May 23, 2019

UCalgary neurosurgeon wins Governor General's Innovation Award

Garnette Sutherland created neuroArm, world’s first image-guided neurosurgery robot

Author

Marta Cyperling, University Relations

Garnette Sutherland created the world’s first robot capable of performing neurosurgery on a patient inside an MR machine.

Garnette Sutherland created the world’s first robot capable of performing neurosurgery on a patient.

University of Calgary

UCalgary’s Dr. Garnette Sutherland, MD, is one of six recipients from across Canada being recognized this year for their groundbreaking work and excellence in innovation. Last week, Sutherland’s work in developing innovative technologies to treat patients and improve clinical care earned him national recognition with the Governor General’s Innovation Award.

“The award resonates so very well with what we do in our little sphere, creating newer technologies to improve patient care,” says Sutherland, professor of neurosurgery in the Cumming School of Medicine. “Receiving this award is a most humbling experience and reflects well upon all the people and groups who came together to make something special happen here in Calgary.”  

Among Sutherland’s innovations is the high field intraoperative magnetic resonance imaging (iMRI) system, which is based on a movable magnet that provides surgeons with detailed, 3D MR images during an operation. This technology has been used to treat more than 40,000 neurosurgical patients worldwide.

Building on the iMRI technology, Sutherland created an image-guided robotic system called neuroArm, the world’s first robot capable of performing neurosurgery on a patient inside an MR machine. In May 2008, neuroArm made history when it was first used clinically. This landmark operation was the first time a robot was used to perform microsurgery, removing a brain tumour from a 21-year-old patient. 

NeuroArm continues to be used on patients at Foothills Medical Centre in Calgary. The technology promises to make surgeries less invasive and improve patient care by creating a digital record of surgery and standardizing procedures. This would help improve patient outcomes and reduce health-care costs. Sutherland and his team are well on their way towards developing neuroArmPLUS, the next generation neuroArm — a compact, efficient and intelligent tele-robotic system for widespread adoption.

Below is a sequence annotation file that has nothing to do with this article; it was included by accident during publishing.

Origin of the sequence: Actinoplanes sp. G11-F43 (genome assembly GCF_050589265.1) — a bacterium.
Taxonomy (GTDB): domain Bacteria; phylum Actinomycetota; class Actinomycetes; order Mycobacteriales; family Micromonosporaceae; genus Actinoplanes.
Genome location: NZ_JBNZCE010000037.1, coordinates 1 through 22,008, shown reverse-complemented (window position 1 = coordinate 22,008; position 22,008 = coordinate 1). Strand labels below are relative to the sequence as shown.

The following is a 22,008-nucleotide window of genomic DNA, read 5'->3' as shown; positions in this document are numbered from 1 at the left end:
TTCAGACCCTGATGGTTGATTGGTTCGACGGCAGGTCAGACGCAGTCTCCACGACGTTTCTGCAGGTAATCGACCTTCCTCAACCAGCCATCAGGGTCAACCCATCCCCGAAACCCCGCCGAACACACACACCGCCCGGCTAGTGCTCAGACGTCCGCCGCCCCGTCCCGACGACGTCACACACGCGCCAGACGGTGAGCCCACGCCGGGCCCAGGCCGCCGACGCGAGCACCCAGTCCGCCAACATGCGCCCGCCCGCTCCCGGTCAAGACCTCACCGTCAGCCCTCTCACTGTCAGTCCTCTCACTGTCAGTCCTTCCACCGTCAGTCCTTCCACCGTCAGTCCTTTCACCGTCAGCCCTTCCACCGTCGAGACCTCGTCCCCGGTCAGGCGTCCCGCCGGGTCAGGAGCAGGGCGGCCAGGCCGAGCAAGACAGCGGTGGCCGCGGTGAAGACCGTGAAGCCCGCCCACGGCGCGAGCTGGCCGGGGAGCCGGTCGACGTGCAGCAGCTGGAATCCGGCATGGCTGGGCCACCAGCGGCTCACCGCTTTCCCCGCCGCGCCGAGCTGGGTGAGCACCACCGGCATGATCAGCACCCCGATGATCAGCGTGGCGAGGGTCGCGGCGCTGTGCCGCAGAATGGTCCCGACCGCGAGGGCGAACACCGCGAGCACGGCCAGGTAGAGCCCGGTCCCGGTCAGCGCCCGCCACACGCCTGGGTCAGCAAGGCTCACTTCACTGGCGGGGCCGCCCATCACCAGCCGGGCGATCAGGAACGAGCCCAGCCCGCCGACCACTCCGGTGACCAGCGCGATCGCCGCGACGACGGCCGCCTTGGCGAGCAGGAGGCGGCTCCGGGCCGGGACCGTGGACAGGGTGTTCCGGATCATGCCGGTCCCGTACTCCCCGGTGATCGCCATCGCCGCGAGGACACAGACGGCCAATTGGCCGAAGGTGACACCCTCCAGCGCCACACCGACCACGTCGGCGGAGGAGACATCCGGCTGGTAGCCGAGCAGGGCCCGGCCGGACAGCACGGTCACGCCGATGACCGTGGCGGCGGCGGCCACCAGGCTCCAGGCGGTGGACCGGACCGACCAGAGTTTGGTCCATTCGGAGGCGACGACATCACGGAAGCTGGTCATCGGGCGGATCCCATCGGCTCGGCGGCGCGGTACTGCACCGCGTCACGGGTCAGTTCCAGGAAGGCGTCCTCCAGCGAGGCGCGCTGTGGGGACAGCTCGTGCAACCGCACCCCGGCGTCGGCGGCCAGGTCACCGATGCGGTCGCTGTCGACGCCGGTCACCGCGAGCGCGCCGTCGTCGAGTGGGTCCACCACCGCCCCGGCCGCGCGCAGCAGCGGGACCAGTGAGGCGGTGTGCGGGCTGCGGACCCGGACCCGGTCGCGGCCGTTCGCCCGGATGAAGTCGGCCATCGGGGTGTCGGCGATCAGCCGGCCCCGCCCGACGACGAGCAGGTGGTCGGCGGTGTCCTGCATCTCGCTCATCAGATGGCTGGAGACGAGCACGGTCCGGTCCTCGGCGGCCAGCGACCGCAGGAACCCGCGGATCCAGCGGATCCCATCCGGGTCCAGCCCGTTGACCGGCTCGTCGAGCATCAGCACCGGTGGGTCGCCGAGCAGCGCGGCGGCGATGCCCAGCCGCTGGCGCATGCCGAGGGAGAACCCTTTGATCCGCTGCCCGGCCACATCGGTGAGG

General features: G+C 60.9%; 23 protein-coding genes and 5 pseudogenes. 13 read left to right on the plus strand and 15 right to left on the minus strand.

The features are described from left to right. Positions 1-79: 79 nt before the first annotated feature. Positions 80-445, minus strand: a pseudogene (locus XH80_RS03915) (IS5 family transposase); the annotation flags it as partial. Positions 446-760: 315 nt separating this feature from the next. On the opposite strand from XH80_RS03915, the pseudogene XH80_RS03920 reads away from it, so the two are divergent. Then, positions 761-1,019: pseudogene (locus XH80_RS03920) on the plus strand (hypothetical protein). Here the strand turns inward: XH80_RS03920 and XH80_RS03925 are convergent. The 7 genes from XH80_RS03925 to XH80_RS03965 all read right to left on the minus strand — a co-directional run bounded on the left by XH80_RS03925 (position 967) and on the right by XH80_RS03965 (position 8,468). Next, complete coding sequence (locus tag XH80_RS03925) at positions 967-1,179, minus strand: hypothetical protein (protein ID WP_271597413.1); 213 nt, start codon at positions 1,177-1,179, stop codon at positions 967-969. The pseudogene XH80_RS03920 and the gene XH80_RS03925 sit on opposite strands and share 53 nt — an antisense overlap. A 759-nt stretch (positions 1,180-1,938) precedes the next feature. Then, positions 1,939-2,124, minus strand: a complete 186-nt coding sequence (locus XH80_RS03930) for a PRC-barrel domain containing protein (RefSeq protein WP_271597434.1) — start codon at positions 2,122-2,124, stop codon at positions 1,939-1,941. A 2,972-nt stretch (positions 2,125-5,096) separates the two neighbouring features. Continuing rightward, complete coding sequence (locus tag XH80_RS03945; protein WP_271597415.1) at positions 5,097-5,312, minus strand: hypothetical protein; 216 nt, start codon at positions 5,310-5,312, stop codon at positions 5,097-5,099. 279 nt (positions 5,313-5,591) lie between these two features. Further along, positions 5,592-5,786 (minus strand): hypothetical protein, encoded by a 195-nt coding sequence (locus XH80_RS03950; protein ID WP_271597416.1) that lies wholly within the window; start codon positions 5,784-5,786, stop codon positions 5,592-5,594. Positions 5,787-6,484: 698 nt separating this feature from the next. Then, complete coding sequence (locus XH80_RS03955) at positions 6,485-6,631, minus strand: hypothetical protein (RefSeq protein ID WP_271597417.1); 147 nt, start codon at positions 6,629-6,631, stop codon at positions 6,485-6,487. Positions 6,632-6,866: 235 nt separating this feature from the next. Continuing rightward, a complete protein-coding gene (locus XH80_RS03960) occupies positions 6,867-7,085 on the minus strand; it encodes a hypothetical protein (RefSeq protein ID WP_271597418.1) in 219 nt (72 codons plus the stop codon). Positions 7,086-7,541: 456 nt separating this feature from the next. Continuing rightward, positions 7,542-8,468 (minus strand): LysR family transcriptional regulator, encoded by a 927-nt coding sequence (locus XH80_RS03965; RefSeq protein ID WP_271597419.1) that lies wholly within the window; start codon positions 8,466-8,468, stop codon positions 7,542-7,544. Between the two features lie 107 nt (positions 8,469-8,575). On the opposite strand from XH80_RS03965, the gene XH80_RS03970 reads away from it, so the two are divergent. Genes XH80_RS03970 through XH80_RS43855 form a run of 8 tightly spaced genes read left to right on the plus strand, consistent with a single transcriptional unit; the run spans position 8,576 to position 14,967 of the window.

In May 2018,  Governor General Julie Payette visited the neuroArm lab and toured the 3.0T iMRI Operating Suite at the Foothills Hospital, where neuroArm is housed.

General Julie Payette visited the neuroArm lab and toured the 3.0T iMRI Operating Suite in 2018.

University of Calgary

“UCalgary researchers think differently to drive innovation. Dr. Sutherland’s work is a great example of this, and it has led to a tremendous impact on medical imaging at the local, national and international levels,” says Ed McCauley, president and vice-chancellor, University of Calgary. “I commend Dr. Sutherland and his team for their hard work, and I am delighted to congratulate him on receiving this prestigious award.”

Sutherland has won a number of awards for his work including the NASA Exceptional Technology Medal in 2015, and he was appointed to the Order of Canada in 2011.

Established in 2016, the Governor General’s Innovation Awards (GGIA) inspire Canadians to embrace innovation and to emulate innovative, entrepreneurial risk-takers who have developed new or better ways of creating value, and who are having a meaningful impact on our quality of life. Awarded annually in May, the awards recognize and celebrate trailblazers who help shape our society and our future, and who inspire the next generation of innovators

Dr. Garnette Sutherland is a professor in the Department of Clinical Neurosciences, at the Cumming School of Medicine, University of Calgary, member of the Hotchkiss Brain Institute and Arnie Charbonneau Cancer Institute. He is also the project lead for the Image-Guided Medical Robotics Program — Project neuroArm.